Being a ‘Present Parent’ – It’s Totally Overrated!
Written by Georgina Clarke for her blog, Georgina Clarke Blog.
Presence… isn’t that something we all hear and aspire to? Being a present parent. Enjoying the moments whilst our children are still small? Creating Pinterest boards with high hopes that tomorrow we will be better/do better/enjoy more. Yet life gets right in the way once again.
A couple of weeks ago Hayley posted on her Instagram asking how many hours a day parents actually spent really playing with their kids. Instantly a knot crept into my tummy… maybe one? I messaged her my ridiculously honest answer. Guess what her reply was? “THANK GOD!”
We weren’t the only ones, tonnes of mums started messaging. We all felt like we should be doing more. So, I decided to challenge myself. 7 days of being a completely present mother to see if I would feel better, what Rory may take from it and how practical an expectation that really is to set upon ourselves.
To give you some background on our set up I am generally always with Rory, so I am physically present. I don’t have a choice there. The little sausage is incredibly attached to people and likes to aways know I am in eyeshot. However, mentally I will often be elsewhere. I could be hanging out the washing, doing the ironing or writing to-do list etc. I will communicate with him a lot but I am not physically playing or crawling around with him.
Also, a confession and one that I think is wholeheartedly necessary. Whenever we are home, the television is on in the background, at all times. It buys me time. Its the difference between me grabbing 2 minutes to go for a wee or make a cup of tea. It’lifesaversaver. I don’t think I am alone with that (I bloody hope not anyway!) but I think we are all a little too embarrased to say it. Screen time is something that I think is thrown down our necks all the time, how bad it is for our children. It’s something that has in the past made me feel incredibly guilty. But actually when it really comes down to it. We are all in the same boat.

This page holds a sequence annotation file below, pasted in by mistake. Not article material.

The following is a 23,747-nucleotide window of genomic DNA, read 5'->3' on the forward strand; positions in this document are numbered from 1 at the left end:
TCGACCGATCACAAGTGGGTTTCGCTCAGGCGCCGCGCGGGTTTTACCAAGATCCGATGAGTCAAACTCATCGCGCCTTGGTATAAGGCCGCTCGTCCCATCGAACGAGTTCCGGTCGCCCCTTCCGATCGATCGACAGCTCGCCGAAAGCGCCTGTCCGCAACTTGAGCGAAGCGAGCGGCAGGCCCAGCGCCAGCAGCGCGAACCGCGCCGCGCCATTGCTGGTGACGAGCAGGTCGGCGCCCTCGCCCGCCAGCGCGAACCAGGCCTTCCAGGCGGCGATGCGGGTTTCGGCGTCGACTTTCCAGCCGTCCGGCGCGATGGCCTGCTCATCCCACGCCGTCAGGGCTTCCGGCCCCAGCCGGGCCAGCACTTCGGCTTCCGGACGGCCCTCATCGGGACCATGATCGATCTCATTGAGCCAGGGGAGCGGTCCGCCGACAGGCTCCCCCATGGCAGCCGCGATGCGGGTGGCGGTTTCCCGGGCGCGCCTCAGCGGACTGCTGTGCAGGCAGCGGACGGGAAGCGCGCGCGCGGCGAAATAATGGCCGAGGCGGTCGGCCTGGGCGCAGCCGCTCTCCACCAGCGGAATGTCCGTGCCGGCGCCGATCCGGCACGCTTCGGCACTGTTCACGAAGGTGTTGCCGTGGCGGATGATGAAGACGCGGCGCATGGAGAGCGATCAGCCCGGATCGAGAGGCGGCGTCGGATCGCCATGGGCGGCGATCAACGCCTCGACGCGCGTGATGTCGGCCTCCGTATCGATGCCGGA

SO WHAT DID ‘THE CHALLENGE’ INVOLVE?
Well, just that really? Be in the moment as best as I can be for 7 days. Less telly. More play. More interaction. Less chores.
I spent a week of singing with Rory whilst changing his nappy, instead of it being the worlds biggest battle. A week of cooking meals with him instead of trying to run between him and the kitchen. Seven days of being in his face basically!
WHAT DID I LEARN?
Presence is totally overrated. Seriously. It’s unmanageable, unrealistic and exhausting! I’m obviously heavily pregnant which doesn’t help but in a “job” where you have no downtime, those 5 minutes you sneak in to scroll through Instagram are precious. For those 5 minutes Peppa Pig is my babysitter, sorry not sorry. I missed them.
Do you know who else wasn’t into it? Rory. He did generally like me helping him with his toys and that was fun, but only for very very small periods of time before he lost interest and would want to be onto the next.
I had grand visions one day of colouring and creating. You know who didn’t? Rory. He had grand visions of throwing things in the bath for 10 minutes whilst I picked them out to repeat the same process. He wanted to learn things his way.
The week did have some amazing take homes and I am glad I did it. There are definitely improvements to be made, but I do generally have to say that it actually really isn’t an attainable goal and we should just be honest. We have things we need to do.
TAKE TIME OUT TO BE PRESENT.